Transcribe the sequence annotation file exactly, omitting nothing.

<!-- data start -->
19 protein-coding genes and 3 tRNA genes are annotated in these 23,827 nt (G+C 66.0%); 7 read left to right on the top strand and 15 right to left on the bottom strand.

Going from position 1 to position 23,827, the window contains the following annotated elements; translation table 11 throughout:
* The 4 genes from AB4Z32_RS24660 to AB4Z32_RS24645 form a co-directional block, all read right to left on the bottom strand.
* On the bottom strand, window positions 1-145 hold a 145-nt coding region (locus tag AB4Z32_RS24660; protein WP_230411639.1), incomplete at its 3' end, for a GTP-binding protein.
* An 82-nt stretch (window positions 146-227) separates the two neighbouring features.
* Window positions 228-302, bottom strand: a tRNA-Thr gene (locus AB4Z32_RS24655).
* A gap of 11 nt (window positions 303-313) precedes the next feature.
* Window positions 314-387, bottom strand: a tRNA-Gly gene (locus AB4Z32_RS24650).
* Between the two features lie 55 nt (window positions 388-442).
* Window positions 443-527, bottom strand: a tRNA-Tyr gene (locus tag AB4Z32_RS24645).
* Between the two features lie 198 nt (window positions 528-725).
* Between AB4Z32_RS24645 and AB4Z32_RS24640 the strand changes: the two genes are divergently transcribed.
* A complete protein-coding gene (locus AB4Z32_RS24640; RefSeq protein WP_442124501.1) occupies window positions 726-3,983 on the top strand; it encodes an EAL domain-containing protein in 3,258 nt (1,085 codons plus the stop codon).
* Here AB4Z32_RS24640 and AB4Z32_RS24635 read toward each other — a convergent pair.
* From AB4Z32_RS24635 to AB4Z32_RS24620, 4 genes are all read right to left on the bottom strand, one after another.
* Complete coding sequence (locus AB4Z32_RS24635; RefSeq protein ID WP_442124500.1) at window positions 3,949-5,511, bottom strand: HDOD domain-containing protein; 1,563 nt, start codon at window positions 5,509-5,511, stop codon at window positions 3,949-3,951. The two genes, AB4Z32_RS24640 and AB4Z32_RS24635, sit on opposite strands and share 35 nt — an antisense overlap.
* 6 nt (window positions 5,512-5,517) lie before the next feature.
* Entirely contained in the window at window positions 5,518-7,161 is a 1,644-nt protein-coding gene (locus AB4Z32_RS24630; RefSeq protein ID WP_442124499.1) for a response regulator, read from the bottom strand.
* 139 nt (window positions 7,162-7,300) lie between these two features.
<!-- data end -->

19 protein-coding genes and 3 tRNA genes are annotated in these 23,827 nt (G+C 66.0%); 7 read left to right on the top strand and 15 right to left on the bottom strand.

Going from position 1 to position 23,827, the window contains the following annotated elements; translation table 11 throughout:
* The 4 genes from AB4Z32_RS24660 to AB4Z32_RS24645 form a co-directional block, all read right to left on the bottom strand.
* On the bottom strand, window positions 1-145 hold a 145-nt coding region (locus tag AB4Z32_RS24660; protein WP_230411639.1), incomplete at its 3' end, for a GTP-binding protein.
* An 82-nt stretch (window positions 146-227) separates the two neighbouring features.
* Window positions 228-302, bottom strand: a tRNA-Thr gene (locus AB4Z32_RS24655).
* A gap of 11 nt (window positions 303-313) precedes the next feature.
* Window positions 314-387, bottom strand: a tRNA-Gly gene (locus AB4Z32_RS24650).
* Between the two features lie 55 nt (window positions 388-442).
* Window positions 443-527, bottom strand: a tRNA-Tyr gene (locus tag AB4Z32_RS24645).
* Between the two features lie 198 nt (window positions 528-725).
* Between AB4Z32_RS24645 and AB4Z32_RS24640 the strand changes: the two genes are divergently transcribed.
* A complete protein-coding gene (locus AB4Z32_RS24640; RefSeq protein WP_442124501.1) occupies window positions 726-3,983 on the top strand; it encodes an EAL domain-containing protein in 3,258 nt (1,085 codons plus the stop codon).
* Here AB4Z32_RS24640 and AB4Z32_RS24635 read toward each other — a convergent pair.
* From AB4Z32_RS24635 to AB4Z32_RS24620, 4 genes are all read right to left on the bottom strand, one after another.
* Complete coding sequence (locus AB4Z32_RS24635; RefSeq protein ID WP_442124500.1) at window positions 3,949-5,511, bottom strand: HDOD domain-containing protein; 1,563 nt, start codon at window positions 5,509-5,511, stop codon at window positions 3,949-3,951. The two genes, AB4Z32_RS24640 and AB4Z32_RS24635, sit on opposite strands and share 35 nt — an antisense overlap.
* 6 nt (window positions 5,512-5,517) lie before the next feature.
* Entirely contained in the window at window positions 5,518-7,161 is a 1,644-nt protein-coding gene (locus AB4Z32_RS24630; RefSeq protein ID WP_442124499.1) for a response regulator, read from the bottom strand.
* 139 nt (window positions 7,162-7,300) lie between these two features.